Creation of Irish communities Despite hostility and their lowly social status the Irish Catholics showed a tremendous capacity to build sustainable local communities. Case study: Dundee – In the early 1860s, there were only two Catholic churches and three schools, one of which the Dundee Advertiser described as a 'cellar under the Chapel', serving a community of around 20,000. – Within 10 years, the number of churches and schools had doubled, all financed to a large degree out of the contributions of low-paid workers. The Church provided other services of a recreational and social kind. Indeed, there was little need for Catholics to go beyond the bounds of the Church since all their needs were catered for. Even the working class obsession with professional football was catered for by the setting up of Hibernian FC in Edinburgh and Celtic FC in Glasgow. The Irish Catholics had become a community within a community and this was strengthened by the degree of inter-marriage. Case study: Greenock – It was found that in 1851, 80.6 per cent of Irish men and women had found marriage partners amongst their own numbers. Forty years later the numbers were still high at 72.4 per cent. – Such a situation made it difficult for the Irish Catholic to assimilate into the mainstream of Scottish society.
Protestant Irish immigrants The plight of the Protestant Irish was far different to their Catholic counterparts. The Protestant Irish began to arrive in the late 1870s and 1880s, a time when the influx of Catholic emigrants began to slow down. This group was made up mostly from the Orange counties of the north, such as Armagh, building on historical religious links. Generally this group was accepted into Scottish society. For example, the Church of Scotland wrote [no complaint can be made about] the presence of an Orange population in Scotland. They are of the same race as ourselves and of the same Faith, and are readily assimilated to the Scottish race. In conclusion, the Protestant Irish faced nothing like the discrimination endured by the Catholic Irish.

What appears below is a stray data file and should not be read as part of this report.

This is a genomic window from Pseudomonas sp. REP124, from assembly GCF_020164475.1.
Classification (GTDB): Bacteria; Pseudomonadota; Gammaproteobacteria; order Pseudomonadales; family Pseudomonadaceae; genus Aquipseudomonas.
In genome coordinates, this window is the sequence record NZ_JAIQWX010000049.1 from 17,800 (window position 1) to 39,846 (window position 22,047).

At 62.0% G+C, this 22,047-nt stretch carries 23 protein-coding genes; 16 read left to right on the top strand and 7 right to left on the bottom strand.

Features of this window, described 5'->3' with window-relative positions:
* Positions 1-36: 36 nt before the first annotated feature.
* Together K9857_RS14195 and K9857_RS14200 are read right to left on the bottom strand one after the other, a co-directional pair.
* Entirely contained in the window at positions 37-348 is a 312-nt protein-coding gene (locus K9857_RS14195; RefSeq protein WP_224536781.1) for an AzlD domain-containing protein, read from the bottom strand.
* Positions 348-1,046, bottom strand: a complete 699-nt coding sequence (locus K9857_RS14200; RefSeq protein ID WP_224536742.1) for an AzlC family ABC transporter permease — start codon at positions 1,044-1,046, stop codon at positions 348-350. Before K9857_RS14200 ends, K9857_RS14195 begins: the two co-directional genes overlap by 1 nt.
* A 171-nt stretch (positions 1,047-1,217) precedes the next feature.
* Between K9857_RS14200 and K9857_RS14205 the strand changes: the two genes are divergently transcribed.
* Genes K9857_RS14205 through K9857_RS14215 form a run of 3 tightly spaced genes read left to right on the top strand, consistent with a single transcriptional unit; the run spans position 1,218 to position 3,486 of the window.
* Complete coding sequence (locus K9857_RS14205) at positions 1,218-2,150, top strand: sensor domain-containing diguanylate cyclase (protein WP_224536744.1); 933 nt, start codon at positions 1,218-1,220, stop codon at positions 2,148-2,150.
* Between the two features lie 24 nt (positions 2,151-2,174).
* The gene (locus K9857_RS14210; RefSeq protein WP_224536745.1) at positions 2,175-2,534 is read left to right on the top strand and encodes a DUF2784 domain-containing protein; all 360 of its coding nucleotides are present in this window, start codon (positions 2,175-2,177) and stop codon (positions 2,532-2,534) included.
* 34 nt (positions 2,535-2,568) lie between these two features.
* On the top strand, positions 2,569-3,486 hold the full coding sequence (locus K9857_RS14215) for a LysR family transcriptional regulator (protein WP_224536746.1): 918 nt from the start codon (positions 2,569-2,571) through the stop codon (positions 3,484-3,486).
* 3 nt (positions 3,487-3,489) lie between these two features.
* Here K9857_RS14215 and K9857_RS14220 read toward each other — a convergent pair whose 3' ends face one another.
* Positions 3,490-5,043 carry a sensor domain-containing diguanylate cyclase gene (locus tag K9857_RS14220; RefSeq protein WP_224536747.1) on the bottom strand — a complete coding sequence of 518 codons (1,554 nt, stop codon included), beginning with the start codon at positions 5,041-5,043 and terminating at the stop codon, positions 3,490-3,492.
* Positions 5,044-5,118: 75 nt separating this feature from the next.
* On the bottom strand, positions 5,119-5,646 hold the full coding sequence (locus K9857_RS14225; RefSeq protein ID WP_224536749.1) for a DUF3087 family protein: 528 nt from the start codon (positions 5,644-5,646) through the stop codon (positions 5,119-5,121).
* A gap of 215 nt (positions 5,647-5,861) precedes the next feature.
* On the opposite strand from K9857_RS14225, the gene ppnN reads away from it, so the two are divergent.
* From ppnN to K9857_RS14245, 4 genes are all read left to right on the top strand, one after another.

Sectarianism in Scotland With the arrival of the Ulster Protestants and their traditions, an increase was noted in sectarian rivalry. As previously mentioned, many Catholics tended to live together in tightly knit communities. Certain parts of Glasgow and other towns became associated with Irish Catholics. Poor housing conditions were common across the working classes and thus a sense of common purpose was felt by all sectors in working class society. This helped to alleviate some of the tensions. Politically, few Irish could vote as they were disenfranchised until 1918 due to their mobility and poor social standing. Those who could vote supported the Liberal Party as it would give Home Rule for Ireland. By 1921, once the issue was resolved to an extent, the Irish became increasingly involved in the politics of Scotland. Their support lay with the working class Labour Party. This led to creation of Catholic schools, publicly funded by local taxes – a move not readily welcomed by the Protestant section of the community.